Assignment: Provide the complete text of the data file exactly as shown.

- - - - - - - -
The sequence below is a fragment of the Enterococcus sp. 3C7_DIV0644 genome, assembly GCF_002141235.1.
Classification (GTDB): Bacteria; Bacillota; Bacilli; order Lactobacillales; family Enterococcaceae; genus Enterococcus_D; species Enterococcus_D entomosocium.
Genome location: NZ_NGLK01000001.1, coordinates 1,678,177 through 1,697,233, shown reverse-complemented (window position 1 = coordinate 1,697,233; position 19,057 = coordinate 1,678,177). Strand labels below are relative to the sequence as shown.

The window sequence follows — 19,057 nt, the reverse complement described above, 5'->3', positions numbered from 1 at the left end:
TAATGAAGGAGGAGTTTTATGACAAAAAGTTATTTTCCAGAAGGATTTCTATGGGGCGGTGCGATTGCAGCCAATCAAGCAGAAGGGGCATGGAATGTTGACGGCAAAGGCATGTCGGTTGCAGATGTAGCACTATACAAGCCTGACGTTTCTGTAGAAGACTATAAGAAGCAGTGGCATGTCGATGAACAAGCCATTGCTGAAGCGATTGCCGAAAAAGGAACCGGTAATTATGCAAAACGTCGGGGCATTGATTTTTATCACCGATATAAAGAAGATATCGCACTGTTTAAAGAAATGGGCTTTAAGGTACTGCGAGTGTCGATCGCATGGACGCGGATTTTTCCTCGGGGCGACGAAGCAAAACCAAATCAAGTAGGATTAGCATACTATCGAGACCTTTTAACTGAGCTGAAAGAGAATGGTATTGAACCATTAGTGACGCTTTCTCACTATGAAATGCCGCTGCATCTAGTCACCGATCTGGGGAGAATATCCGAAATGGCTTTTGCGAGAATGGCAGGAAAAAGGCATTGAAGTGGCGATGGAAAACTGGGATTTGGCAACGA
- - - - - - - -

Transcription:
The sequence below is a fragment of the Enterococcus sp. 3C7_DIV0644 genome, assembly GCF_002141235.1.
Classification (GTDB): Bacteria; Bacillota; Bacilli; order Lactobacillales; family Enterococcaceae; genus Enterococcus_D; species Enterococcus_D entomosocium.
Genome location: NZ_NGLK01000001.1, coordinates 1,678,177 through 1,697,233, shown reverse-complemented (window position 1 = coordinate 1,697,233; position 19,057 = coordinate 1,678,177). Strand labels below are relative to the sequence as shown.

The window sequence follows — 19,057 nt, the reverse complement described above, 5'->3', positions numbered from 1 at the left end:
TAATGAAGGAGGAGTTTTATGACAAAAAGTTATTTTCCAGAAGGATTTCTATGGGGCGGTGCGATTGCAGCCAATCAAGCAGAAGGGGCATGGAATGTTGACGGCAAAGGCATGTCGGTTGCAGATGTAGCACTATACAAGCCTGACGTTTCTGTAGAAGACTATAAGAAGCAGTGGCATGTCGATGAACAAGCCATTGCTGAAGCGATTGCCGAAAAAGGAACCGGTAATTATGCAAAACGTCGGGGCATTGATTTTTATCACCGATATAAAGAAGATATCGCACTGTTTAAAGAAATGGGCTTTAAGGTACTGCGAGTGTCGATCGCATGGACGCGGATTTTTCCTCGGGGCGACGAAGCAAAACCAAATCAAGTAGGATTAGCATACTATCGAGACCTTTTAACTGAGCTGAAAGAGAATGGTATTGAACCATTAGTGACGCTTTCTCACTATGAAATGCCGCTGCATCTAGTCACCGATCTGGGGAGAATATCCGAAATGGCTTTTGCGAGAATGGCAGGAAAAAGGCATTGAAGTGGCGATGGAAAACTGGGATTTGGCAACGA